Imaginary Friends in Child Psychology

Instructor: David White
Imaginary friends are a normal and fascinating part of the childhood development process. Through this lesson, you will learn where imaginary friends come from, what purpose they serve, and when they can become problematic.

What Is an Imaginary Friend?

Let's say that you go to meet your friend at a restaurant and when you arrive, you see him at the table talking to himself. When you sit down you ask him who he was talking to, he tells you that he was talking to his friend Steve, who is apparently sitting right next to you, even though you can't see him. Most people would probably be concerned about such a statement, but you don't even blink an eye because your friend is only five years old.

In adults, seeing, hearing, and talking to a person that others can't see would generally be considered a sign of mental illness, but such things are entirely common in young children. These invisible companions are known as imaginary friends, and they are a regular presence in the lives of about one-third to half of all children. These friends are a product of a child's imagination, and they can come in all shapes, sizes, colors, and species. For instance, one child might invent an imaginary friend that they describe as having human characteristics, while another could have an imaginary friend who is a blue rooster that speaks only in Spanish.

What Purpose Do They Serve?

The common perception is that children invent these friends because they are lonely and don't have others with whom they can play. While this isn't entirely untrue, it is a bit of misconception; in fact, there are many different reasons why a child invents an imaginary friend.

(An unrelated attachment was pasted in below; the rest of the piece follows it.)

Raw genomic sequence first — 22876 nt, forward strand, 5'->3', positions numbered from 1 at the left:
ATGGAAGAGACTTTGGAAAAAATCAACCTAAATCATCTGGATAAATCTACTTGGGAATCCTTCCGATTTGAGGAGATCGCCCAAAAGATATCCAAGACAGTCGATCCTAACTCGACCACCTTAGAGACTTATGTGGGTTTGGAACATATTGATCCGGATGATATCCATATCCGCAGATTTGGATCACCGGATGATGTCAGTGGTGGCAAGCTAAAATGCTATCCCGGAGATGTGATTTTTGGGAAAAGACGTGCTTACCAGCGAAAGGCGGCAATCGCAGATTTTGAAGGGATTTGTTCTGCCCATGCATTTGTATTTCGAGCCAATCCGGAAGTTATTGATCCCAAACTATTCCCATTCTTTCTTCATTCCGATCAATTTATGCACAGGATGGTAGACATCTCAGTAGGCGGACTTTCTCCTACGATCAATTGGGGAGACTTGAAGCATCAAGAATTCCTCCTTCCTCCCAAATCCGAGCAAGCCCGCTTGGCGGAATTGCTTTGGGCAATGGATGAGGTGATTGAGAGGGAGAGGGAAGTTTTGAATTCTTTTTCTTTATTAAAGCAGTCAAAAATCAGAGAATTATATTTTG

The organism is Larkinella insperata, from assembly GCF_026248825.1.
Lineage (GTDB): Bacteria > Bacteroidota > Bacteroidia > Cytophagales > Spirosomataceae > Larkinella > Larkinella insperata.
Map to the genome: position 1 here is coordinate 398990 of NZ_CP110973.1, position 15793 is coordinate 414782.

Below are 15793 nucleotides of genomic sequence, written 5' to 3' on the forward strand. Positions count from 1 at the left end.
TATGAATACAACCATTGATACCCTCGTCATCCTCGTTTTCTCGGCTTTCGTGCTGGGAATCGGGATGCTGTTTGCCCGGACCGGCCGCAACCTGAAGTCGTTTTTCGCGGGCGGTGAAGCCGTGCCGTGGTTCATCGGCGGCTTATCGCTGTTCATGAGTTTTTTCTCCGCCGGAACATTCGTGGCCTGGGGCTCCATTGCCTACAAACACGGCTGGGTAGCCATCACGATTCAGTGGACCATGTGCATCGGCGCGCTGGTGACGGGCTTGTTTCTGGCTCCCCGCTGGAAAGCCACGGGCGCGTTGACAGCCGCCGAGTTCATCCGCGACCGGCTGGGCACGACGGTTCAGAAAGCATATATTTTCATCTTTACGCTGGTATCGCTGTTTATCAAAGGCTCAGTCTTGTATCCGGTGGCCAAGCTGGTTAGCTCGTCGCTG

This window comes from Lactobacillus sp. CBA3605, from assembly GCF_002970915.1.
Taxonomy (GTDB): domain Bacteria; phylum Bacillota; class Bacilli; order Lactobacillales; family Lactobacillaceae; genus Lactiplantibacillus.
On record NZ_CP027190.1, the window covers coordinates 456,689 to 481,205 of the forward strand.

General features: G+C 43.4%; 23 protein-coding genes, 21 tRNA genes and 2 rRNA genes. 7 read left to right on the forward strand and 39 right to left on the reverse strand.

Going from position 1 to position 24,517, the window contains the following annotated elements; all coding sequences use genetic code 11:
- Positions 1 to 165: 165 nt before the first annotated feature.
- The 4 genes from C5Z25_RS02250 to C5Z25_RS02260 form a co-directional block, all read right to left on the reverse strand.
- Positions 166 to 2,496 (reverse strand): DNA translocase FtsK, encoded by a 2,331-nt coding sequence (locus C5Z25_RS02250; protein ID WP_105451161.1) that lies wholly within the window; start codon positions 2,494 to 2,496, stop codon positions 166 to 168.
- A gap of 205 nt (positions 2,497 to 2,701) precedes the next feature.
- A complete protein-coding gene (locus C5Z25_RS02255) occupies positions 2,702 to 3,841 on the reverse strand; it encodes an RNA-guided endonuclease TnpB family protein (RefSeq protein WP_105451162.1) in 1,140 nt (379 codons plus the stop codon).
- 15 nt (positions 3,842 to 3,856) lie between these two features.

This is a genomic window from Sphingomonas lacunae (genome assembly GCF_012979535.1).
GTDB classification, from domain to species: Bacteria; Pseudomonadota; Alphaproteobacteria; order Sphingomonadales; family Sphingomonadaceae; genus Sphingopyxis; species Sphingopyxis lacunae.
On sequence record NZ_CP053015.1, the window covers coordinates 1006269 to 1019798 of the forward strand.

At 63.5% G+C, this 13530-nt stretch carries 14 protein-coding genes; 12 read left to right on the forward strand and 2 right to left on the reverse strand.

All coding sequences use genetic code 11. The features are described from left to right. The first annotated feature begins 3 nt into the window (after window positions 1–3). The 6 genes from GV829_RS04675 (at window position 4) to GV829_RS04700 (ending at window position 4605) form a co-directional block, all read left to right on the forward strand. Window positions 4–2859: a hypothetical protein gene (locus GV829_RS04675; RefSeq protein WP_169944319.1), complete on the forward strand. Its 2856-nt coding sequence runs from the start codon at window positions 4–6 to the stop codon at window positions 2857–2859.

For some children, the friend can be a coping mechanism, which is something that a person uses to manage stress, anxiety, or other strong emotions. For example, if a child has parents that are going through an acrimonious divorce, they may be struggling with the feelings of sadness, anger, frustration, or fear. In this case, the child could invent an imaginary friend with whom to talk about these feelings or share the burden.

In some cases, a child's imaginary friend can help with the development of psycho-social skills like communication. One of the most obvious signs that a child has an imaginary friend is that they appear to be having a conversation with someone, even though they are completely alone. Though not universal, what children are doing in these cases is practicing what's known as private speech. In simple terms, private speech is the self-talk that we all use to build confidence, consider problems, or calm ourselves down. For example, if you think about the last time that you found yourself getting worked up about something, maybe you quietly reminded yourself to relax and let it go. You said this out loud, but it was directed at yourself rather than another person.

Some children anthropomorphize animals or objects, giving them human characteristics.

Another common example is children that anthropomorphize, or gives human qualities and characteristics to an object like a teddy bear or a doll. Children that invent these types of playmates tend to do so as a way to experiment with relationship roles, like pretending to care for a doll or exert some type of authority.

How Long Do They Last?

Whether they are used to cope with stress or simply to entertain, imaginary friends generally serve a purpose and will usually stick around until that purpose is served. For example, a child may be playing by themselves and spontaneously invent a playmate for a short time, until they are done playing and the friend is never seen or spoken of again.

In other cases, imaginary friends can stick around for a while. If you think back to the example of a child using an imaginary friend to cope with their parent's divorce, that friend might remain until the feelings are resolved.

More often than not, imaginary friends fill in the gaps until about age six or seven, when a child begins to incorporate other people into their life through school or social groups. After this point, imaginary friends are far less common, though not entirely absent.

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